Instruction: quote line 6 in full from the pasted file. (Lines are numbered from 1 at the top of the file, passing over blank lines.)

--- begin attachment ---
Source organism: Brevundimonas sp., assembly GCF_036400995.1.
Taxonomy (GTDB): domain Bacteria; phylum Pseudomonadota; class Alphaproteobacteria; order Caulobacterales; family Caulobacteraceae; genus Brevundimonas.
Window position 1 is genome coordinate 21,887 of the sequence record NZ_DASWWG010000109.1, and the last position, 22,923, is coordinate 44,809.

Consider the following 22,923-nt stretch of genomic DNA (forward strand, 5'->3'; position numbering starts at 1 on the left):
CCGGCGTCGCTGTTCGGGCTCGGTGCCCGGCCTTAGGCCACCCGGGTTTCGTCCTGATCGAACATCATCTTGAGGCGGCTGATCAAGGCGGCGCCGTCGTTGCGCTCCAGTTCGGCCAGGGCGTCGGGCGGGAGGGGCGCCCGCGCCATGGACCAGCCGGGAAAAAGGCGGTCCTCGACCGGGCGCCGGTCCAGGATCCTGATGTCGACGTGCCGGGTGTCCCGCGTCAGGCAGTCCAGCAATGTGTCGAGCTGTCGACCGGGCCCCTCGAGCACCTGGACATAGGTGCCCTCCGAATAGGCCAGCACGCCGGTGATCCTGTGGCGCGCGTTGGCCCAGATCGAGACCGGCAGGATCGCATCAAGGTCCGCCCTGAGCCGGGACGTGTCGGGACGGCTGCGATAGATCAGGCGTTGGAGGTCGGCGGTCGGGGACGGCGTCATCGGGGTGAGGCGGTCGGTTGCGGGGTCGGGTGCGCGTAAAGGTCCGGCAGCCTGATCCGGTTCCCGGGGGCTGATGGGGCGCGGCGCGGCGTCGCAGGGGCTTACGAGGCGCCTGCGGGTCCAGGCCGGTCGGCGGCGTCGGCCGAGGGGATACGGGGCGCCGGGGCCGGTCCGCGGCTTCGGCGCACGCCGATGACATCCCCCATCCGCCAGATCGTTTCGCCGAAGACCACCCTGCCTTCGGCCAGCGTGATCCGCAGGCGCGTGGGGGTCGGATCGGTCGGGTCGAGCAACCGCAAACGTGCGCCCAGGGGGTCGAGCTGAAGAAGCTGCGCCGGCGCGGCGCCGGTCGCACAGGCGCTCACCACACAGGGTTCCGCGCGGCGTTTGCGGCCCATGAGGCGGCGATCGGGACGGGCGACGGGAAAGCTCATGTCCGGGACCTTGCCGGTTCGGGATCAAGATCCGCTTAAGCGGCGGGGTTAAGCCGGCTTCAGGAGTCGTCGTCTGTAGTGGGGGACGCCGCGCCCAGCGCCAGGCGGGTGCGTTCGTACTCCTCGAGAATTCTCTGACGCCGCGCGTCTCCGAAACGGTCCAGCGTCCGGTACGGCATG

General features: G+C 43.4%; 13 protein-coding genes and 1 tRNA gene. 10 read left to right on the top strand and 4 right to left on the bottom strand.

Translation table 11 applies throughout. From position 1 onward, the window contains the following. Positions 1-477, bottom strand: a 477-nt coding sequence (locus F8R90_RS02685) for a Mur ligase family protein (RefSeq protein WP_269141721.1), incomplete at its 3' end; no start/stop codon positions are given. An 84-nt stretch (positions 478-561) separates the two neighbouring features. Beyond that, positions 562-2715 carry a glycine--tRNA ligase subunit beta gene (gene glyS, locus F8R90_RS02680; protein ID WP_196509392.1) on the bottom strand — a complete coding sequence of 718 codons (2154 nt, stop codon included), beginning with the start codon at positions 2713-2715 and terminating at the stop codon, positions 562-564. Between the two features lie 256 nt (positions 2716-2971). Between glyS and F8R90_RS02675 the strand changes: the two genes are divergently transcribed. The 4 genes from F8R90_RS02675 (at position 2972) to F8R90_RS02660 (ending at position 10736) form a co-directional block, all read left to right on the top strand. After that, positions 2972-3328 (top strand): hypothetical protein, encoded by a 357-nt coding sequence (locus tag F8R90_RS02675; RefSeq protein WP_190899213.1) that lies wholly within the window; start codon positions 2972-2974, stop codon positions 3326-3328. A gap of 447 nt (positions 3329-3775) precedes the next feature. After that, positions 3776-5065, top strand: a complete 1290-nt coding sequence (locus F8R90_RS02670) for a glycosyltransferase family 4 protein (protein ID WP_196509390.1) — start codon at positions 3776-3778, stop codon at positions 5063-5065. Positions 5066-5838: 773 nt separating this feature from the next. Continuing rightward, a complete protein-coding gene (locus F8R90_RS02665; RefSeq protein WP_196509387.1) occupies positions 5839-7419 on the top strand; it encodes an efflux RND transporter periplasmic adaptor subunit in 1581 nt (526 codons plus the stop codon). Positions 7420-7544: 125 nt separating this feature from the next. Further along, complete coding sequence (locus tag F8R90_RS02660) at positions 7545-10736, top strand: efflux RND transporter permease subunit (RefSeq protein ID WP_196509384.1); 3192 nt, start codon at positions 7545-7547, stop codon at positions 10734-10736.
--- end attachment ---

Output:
General features: G+C 43.4%; 13 protein-coding genes and 1 tRNA gene. 10 read left to right on the top strand and 4 right to left on the bottom strand.